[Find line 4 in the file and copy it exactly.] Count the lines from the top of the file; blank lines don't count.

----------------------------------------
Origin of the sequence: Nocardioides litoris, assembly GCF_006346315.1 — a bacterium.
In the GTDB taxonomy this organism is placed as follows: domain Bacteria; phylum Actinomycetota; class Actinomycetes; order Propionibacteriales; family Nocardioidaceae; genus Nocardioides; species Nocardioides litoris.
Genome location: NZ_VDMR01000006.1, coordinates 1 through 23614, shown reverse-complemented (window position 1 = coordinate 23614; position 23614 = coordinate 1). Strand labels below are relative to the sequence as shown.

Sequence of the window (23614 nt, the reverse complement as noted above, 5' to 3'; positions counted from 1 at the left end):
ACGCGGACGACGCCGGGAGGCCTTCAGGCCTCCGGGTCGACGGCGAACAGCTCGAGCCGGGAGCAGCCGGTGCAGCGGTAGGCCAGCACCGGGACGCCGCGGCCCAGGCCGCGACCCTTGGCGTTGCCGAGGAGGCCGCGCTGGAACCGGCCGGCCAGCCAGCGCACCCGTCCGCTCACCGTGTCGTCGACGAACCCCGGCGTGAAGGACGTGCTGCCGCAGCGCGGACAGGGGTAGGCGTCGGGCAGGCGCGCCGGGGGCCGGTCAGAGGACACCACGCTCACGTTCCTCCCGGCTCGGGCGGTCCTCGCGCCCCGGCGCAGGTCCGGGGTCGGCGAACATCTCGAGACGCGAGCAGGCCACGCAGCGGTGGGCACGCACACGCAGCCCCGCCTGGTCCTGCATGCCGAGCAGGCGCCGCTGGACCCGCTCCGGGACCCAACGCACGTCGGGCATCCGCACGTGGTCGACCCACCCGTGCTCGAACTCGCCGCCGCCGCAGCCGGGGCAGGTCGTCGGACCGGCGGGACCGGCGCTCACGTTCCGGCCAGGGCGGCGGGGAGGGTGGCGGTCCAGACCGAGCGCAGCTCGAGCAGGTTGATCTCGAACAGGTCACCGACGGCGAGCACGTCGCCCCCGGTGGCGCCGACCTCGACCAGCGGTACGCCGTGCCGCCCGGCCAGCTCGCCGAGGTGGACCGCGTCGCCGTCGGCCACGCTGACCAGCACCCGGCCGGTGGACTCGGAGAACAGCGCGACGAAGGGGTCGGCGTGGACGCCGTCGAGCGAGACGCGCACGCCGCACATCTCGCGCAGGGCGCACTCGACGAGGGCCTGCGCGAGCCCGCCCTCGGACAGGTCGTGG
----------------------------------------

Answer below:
Sequence of the window (23614 nt, the reverse complement as noted above, 5' to 3'; positions counted from 1 at the left end):